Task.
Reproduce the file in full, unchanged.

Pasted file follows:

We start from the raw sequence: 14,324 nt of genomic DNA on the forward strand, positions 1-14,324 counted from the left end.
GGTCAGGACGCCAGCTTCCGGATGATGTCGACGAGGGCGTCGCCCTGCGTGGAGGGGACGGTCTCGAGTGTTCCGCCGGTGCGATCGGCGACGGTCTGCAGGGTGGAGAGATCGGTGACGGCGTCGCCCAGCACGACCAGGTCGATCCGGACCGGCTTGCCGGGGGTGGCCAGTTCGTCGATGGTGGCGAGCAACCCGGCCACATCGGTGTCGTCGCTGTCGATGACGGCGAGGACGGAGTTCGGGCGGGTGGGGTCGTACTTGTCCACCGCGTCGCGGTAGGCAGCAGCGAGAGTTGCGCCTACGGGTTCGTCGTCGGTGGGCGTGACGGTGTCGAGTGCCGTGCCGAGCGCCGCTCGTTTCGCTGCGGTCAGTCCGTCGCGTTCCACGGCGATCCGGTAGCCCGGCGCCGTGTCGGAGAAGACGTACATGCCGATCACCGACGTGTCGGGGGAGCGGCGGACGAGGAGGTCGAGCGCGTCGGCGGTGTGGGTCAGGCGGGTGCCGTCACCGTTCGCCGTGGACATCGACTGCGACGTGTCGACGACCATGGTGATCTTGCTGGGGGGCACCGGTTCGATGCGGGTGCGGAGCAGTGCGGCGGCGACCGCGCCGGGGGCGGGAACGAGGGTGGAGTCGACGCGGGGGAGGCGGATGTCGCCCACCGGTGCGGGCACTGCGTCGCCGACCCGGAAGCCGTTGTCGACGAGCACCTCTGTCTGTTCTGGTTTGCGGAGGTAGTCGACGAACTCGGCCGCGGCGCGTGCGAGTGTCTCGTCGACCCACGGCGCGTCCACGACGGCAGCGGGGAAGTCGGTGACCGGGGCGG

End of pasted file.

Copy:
We start from the raw sequence: 14,324 nt of genomic DNA on the forward strand, positions 1-14,324 counted from the left end.
GGTCAGGACGCCAGCTTCCGGATGATGTCGACGAGGGCGTCGCCCTGCGTGGAGGGGACGGTCTCGAGTGTTCCGCCGGTGCGATCGGCGACGGTCTGCAGGGTGGAGAGATCGGTGACGGCGTCGCCCAGCACGACCAGGTCGATCCGGACCGGCTTGCCGGGGGTGGCCAGTTCGTCGATGGTGGCGAGCAACCCGGCCACATCGGTGTCGTCGCTGTCGATGACGGCGAGGACGGAGTTCGGGCGGGTGGGGTCGTACTTGTCCACCGCGTCGCGGTAGGCAGCAGCGAGAGTTGCGCCTACGGGTTCGTCGTCGGTGGGCGTGACGGTGTCGAGTGCCGTGCCGAGCGCCGCTCGTTTCGCTGCGGTCAGTCCGTCGCGTTCCACGGCGATCCGGTAGCCCGGCGCCGTGTCGGAGAAGACGTACATGCCGATCACCGACGTGTCGGGGGAGCGGCGGACGAGGAGGTCGAGCGCGTCGGCGGTGTGGGTCAGGCGGGTGCCGTCACCGTTCGCCGTGGACATCGACTGCGACGTGTCGACGACCATGGTGATCTTGCTGGGGGGCACCGGTTCGATGCGGGTGCGGAGCAGTGCGGCGGCGACCGCGCCGGGGGCGGGAACGAGGGTGGAGTCGACGCGGGGGAGGCGGATGTCGCCCACCGGTGCGGGCACTGCGTCGCCGACCCGGAAGCCGTTGTCGACGAGCACCTCTGTCTGTTCTGGTTTGCGGAGGTAGTCGACGAACTCGGCCGCGGCGCGTGCGAGTGTCTCGTCGACCCACGGCGCGTCCACGACGGCAGCGGGGAAGTCGGTGACCGGGGCGG